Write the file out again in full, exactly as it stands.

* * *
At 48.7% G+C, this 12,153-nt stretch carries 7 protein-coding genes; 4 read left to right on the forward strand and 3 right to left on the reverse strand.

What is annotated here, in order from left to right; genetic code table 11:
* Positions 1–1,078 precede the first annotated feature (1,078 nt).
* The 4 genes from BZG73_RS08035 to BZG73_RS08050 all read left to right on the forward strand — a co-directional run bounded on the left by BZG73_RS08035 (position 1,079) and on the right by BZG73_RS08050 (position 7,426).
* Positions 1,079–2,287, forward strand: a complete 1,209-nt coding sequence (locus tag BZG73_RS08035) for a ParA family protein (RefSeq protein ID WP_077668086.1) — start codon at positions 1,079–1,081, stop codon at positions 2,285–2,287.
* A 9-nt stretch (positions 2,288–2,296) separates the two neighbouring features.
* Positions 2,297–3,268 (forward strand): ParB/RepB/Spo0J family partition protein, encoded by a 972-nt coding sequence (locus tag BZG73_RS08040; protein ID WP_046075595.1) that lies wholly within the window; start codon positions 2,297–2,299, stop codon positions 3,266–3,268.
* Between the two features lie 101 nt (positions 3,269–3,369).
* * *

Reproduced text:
At 48.7% G+C, this 12,153-nt stretch carries 7 protein-coding genes; 4 read left to right on the forward strand and 3 right to left on the reverse strand.

What is annotated here, in order from left to right; genetic code table 11:
* Positions 1–1,078 precede the first annotated feature (1,078 nt).
* The 4 genes from BZG73_RS08035 to BZG73_RS08050 all read left to right on the forward strand — a co-directional run bounded on the left by BZG73_RS08035 (position 1,079) and on the right by BZG73_RS08050 (position 7,426).
* Positions 1,079–2,287, forward strand: a complete 1,209-nt coding sequence (locus tag BZG73_RS08035) for a ParA family protein (RefSeq protein ID WP_077668086.1) — start codon at positions 1,079–1,081, stop codon at positions 2,285–2,287.
* A 9-nt stretch (positions 2,288–2,296) separates the two neighbouring features.
* Positions 2,297–3,268 (forward strand): ParB/RepB/Spo0J family partition protein, encoded by a 972-nt coding sequence (locus tag BZG73_RS08040; protein ID WP_046075595.1) that lies wholly within the window; start codon positions 2,297–2,299, stop codon positions 3,266–3,268.
* Between the two features lie 101 nt (positions 3,269–3,369).